Featured Research

from universities, journals, and other organizations

My brother's keeper: How siblings teach one another about the world

Date:
July 9, 2014
Source:
Concordia University
Summary:
While researchers have long known that brothers and sisters teach each other about the world, most of their observations about this have been made in a lab setting. A new study has investigated a step further by observing how children interact in their natural habitat: their homes. Through the study, investigators not only confirmed that teaching occurs naturally and spontaneously, but that both older and younger siblings initiate learning activities. What's more, siblings acting as teachers use a variety of instructional techniques during these informal lessons.

Whether it's how to throw a ball or put together a puzzle, young children learn a lot from their older siblings. While researchers have long known that brothers and sisters teach each other about the world, most of their observations about this have been made in a lab setting.

Related Articles


A new study recently published in the Journal of Cognition and Development by Concordia University education professor Nina Howe takes that investigation a step further by observing how children interact in their natural habitat: their homes.

Through the study, Howe and her colleagues from the Centre for Research in Human Development not only confirm that teaching occurs naturally and spontaneously, but that both older and younger siblings initiate learning activities. What's more, siblings acting as teachers use a variety of instructional techniques during these informal lessons.

To capture the spontaneous interactions between siblings, members of the research team spent six 90-minute sessions in the households of 39 middle-class families in Canada, each with two parents sharing caretaking responsibilities at home. The researchers observed and recorded interactions between two children, ages four and six, in each home.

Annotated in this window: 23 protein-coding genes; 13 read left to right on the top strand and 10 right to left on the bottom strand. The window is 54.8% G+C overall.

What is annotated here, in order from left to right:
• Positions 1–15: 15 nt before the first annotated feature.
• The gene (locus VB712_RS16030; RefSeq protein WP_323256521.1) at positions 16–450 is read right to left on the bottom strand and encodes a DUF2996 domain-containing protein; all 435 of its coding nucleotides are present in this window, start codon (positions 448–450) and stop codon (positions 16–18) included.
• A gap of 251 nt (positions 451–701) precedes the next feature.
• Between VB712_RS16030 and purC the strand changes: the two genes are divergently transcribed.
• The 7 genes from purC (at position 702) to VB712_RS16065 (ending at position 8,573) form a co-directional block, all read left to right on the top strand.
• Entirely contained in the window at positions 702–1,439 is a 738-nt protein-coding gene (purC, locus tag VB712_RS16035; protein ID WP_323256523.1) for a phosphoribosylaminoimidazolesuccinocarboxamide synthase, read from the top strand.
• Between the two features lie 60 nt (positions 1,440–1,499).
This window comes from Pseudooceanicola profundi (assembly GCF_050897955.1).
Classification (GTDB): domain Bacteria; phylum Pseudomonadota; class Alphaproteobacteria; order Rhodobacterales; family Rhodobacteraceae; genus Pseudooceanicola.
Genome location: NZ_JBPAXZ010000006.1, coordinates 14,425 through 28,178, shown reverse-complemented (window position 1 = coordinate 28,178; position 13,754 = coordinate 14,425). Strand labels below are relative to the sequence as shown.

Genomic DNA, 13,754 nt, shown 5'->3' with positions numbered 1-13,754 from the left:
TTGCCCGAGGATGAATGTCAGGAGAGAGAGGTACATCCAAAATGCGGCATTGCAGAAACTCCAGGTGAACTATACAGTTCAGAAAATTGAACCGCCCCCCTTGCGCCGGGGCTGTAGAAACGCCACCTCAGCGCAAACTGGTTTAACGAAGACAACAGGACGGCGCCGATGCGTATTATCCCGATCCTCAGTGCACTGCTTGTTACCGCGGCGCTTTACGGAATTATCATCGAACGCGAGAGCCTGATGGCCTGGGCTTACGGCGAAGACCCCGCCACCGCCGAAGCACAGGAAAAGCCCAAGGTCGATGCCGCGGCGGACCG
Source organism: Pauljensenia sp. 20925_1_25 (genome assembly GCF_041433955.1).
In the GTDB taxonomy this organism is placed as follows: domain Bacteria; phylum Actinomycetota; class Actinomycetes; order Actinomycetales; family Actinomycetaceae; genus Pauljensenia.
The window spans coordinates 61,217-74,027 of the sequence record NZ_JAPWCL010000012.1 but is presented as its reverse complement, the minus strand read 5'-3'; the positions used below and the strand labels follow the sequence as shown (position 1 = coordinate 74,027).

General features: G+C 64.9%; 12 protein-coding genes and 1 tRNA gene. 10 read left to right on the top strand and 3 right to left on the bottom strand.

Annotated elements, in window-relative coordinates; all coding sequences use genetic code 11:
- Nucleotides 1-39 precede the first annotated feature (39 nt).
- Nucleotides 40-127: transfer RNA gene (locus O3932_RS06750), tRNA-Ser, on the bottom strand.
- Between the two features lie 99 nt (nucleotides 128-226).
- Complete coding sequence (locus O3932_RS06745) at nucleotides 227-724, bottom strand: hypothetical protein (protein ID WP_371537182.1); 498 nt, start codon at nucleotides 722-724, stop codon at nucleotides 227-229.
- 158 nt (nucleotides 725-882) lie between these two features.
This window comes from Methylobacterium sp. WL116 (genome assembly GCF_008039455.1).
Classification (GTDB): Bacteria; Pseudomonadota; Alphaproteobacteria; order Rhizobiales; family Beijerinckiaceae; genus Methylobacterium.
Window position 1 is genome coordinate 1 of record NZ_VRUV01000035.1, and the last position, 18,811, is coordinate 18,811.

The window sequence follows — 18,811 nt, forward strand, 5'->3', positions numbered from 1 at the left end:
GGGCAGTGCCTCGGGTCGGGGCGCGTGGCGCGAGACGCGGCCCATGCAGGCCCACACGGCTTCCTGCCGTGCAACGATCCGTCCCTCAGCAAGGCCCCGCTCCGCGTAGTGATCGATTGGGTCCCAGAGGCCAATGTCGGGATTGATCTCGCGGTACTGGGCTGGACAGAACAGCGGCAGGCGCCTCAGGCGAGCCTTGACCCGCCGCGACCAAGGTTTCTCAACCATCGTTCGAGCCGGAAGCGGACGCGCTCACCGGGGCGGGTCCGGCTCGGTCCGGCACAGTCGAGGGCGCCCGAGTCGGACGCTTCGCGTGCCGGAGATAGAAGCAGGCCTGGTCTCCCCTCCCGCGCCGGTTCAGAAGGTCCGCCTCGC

The children were encouraged to play together, but not given particular instructions. Teaching moments included everything from learning to count, to learning how to rub chalk off a blackboard. Typically the older siblings would launch into a teaching moment unasked, although sometimes the younger child requested instructions.

While Howe says she anticipated observing some teaching, these occasions happened even more frequently than expected. "The extent and what would go on surprised us. While it was sometimes brief, it was sometimes quite extended," she says.

"Something else that surprised us was what was being taught," she adds. "Lab experiments often focus on how-to instruction, such as the steps in building a tower of blocks. That's what we call procedural knowledge, which older children often like to teach."

But in the natural setting, Howe and her colleagues found that younger children are even more likely to ask their older siblings questions related to conceptual knowledge; for instance, how to tell the difference between a circle and a square or how to distinguish the days of the week.

What's the take-home message for mom and dad? Let kids be kids -- and don't butt in. Given the extent and frequency of these sibling-to-sibling teaching activities, Howe suggests that parents should see value in providing uninterrupted playtime between their children. "Give them the time and space to interact together, and have things in the home to promote teaching and learning, both toys and opportunities for kids to be together," she says.

Such uninterrupted time not only takes advantage of the natural sibling bond but also broadens the ways that children learn. "Sometimes people take the point of view that children only learn by being taught directly by adults, but it is evident that they are also learning from each other," says Howe.